Academy’s command chief gets ready for ‘new adventure’

Lt. Gen. Michelle Johnson and Chief Master Sgt. Max Grindstaff hold the Legion Of Merit Medal citation Johnson presented the chief during his retirement ceremony, Oct. 27, 2016, at the U.S. Air Force Academy. Johnson is the Academy's superintendent. Grindstaff was the Academy's command chief. (U.S. Air Force photo/Mike Kaplan)

Lt. Gen. Michelle Johnson and Chief Master Sgt. Max Grindstaff hold the Legion Of Merit Medal citation Johnson presented the chief during his retirement ceremony, Oct. 27, 2016, at the U.S. Air Force Academy. Johnson is the Academy's superintendent. Grindstaff was the Academy's command chief. (U.S. Air Force photo/Mike Kaplan)

Millie Grindstaff straightens the Retirement Pin worn by her husband, Chief Master Sgt. Max Grindstaff, Oct. 27, 2016, at the U.S. Air Force Academy. Grindstaff was given the Pin and awarded the Legion of Merit Medal during his official retirement ceremony in Polaris Hall. (U.S. Air Force photo/Mike Kaplan)

Millie Grindstaff straightens the Retirement Pin worn by her husband, Chief Master Sgt. Max Grindstaff, Oct. 27, 2016, at the U.S. Air Force Academy. Grindstaff was given the Pin and awarded the Legion of Merit Medal during his official retirement ceremony in Polaris Hall. (U.S. Air Force photo/Mike Kaplan)

U.S. AIR FORCE ACADEMY, Colo. --

Chief Master Sgt. Max Grindstaff, the command chief at the Air Force Academy, capped-off his 30 year Air Force career with a friendly invite to the family and friends attending his retirement ceremony, Oct. 27 in Polaris Hall.

 

“We’ll take some selfies and we’ll eat some cake … Tomorrow is a new adventure,” he said.   

Grindstaff told the crowd he’s ready for “new adventures,” but seemed a bit surprised to be attending his own retirement ceremony.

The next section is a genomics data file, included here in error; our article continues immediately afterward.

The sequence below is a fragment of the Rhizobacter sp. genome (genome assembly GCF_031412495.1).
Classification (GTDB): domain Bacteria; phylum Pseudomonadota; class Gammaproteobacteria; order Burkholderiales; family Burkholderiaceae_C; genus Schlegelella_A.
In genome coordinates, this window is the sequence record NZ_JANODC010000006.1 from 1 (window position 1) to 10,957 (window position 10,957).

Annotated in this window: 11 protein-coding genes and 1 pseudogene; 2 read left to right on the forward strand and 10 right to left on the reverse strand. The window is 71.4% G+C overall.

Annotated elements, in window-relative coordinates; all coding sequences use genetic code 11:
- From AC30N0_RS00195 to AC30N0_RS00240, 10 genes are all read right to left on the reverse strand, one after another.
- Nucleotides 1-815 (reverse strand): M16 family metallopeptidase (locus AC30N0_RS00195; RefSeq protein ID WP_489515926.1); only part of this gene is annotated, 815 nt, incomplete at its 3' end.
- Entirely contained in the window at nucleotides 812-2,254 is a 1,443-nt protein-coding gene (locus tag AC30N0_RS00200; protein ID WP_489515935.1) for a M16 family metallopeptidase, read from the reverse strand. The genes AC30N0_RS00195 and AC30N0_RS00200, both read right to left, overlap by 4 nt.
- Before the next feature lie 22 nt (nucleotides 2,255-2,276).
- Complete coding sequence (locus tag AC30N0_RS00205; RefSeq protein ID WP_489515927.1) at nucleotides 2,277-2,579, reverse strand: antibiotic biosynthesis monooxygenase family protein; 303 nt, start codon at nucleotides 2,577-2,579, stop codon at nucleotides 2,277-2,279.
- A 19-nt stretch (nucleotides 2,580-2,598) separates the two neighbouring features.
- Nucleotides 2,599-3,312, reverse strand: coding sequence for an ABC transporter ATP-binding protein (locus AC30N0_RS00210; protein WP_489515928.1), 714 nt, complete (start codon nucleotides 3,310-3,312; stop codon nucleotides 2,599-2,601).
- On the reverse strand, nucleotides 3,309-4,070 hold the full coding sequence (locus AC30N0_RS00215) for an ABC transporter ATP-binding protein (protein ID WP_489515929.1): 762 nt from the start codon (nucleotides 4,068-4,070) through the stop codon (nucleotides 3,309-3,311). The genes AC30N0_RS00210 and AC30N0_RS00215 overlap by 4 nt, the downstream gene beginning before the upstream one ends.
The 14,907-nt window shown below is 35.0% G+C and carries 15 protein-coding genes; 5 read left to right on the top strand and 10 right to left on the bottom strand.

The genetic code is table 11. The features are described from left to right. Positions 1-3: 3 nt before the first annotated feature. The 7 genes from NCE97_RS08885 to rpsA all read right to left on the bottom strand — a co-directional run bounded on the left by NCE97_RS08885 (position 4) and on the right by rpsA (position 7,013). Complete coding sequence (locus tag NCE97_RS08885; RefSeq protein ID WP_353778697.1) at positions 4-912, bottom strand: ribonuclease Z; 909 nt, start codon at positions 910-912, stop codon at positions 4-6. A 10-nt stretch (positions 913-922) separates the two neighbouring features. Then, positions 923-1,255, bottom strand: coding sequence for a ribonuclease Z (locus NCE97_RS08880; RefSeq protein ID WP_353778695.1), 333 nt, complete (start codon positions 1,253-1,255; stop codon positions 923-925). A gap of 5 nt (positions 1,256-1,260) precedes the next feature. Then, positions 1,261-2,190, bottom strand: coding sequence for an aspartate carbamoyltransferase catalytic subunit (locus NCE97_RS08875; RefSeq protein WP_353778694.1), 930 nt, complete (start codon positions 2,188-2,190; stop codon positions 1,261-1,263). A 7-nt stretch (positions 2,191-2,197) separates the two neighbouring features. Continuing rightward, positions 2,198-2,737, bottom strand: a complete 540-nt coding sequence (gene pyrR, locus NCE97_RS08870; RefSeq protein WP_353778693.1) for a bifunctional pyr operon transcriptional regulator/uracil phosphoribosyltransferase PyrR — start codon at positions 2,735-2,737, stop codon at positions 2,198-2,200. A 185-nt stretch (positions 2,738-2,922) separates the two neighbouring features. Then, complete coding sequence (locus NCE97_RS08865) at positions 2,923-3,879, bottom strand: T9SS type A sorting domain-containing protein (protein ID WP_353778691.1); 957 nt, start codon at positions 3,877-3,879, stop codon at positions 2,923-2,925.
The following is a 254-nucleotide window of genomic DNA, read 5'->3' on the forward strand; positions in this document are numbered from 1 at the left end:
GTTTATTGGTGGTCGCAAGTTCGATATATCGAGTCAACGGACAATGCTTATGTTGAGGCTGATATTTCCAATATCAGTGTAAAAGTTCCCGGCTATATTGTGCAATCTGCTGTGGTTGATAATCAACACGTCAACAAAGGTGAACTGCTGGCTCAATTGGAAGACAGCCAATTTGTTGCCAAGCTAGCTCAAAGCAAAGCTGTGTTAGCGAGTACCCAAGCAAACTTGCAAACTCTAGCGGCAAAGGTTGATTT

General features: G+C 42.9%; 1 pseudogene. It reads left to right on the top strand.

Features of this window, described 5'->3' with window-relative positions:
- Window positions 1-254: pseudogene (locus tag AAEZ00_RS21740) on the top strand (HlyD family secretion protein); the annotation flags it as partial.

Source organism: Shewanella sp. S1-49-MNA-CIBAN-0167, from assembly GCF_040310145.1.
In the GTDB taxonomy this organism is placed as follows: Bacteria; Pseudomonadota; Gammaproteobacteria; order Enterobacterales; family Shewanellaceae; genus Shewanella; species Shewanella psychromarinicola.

“I’m just not prepared,” he said.

 

Grindstaff is from Detroit, Michigan. He enlisted in 1986 and during the next 30 years, served as a security forces specialist, a communications specialist, first sergeant, squadron superintendent, and chief at the squadron, group, wing, expeditionary wing and Numbered Air Force levels.

 

“Max was not just locked into one [Air Force] career,” said Lt. Gen. Michelle Johnson, the superintendent of the Academy. “He served in fascinating times, including the Cold War, and worked his way through history.”

 

Grindstaff thanked Johnson and the school’s staff for their support during his tenure as the Academy’s senior enlisted advisor.

 

“I’ve been blessed to have worked with the best men and women in the world,” he said.

 

 Grindstaff also thanked his family, but reserved his deepest gratitude for his wife, Millie Grindstaff.

 

“I probably would have retired with far fewer stripes on my sleeves had she not been in my life,” he said.

 

Grindstaff summed up his 30-year Air Force career in three words: “What a life.”

 

[Editor’s note: This report will be followed by an in-depth news feature spanning Grindstaff’s career including his time at the Academy and his future plans.]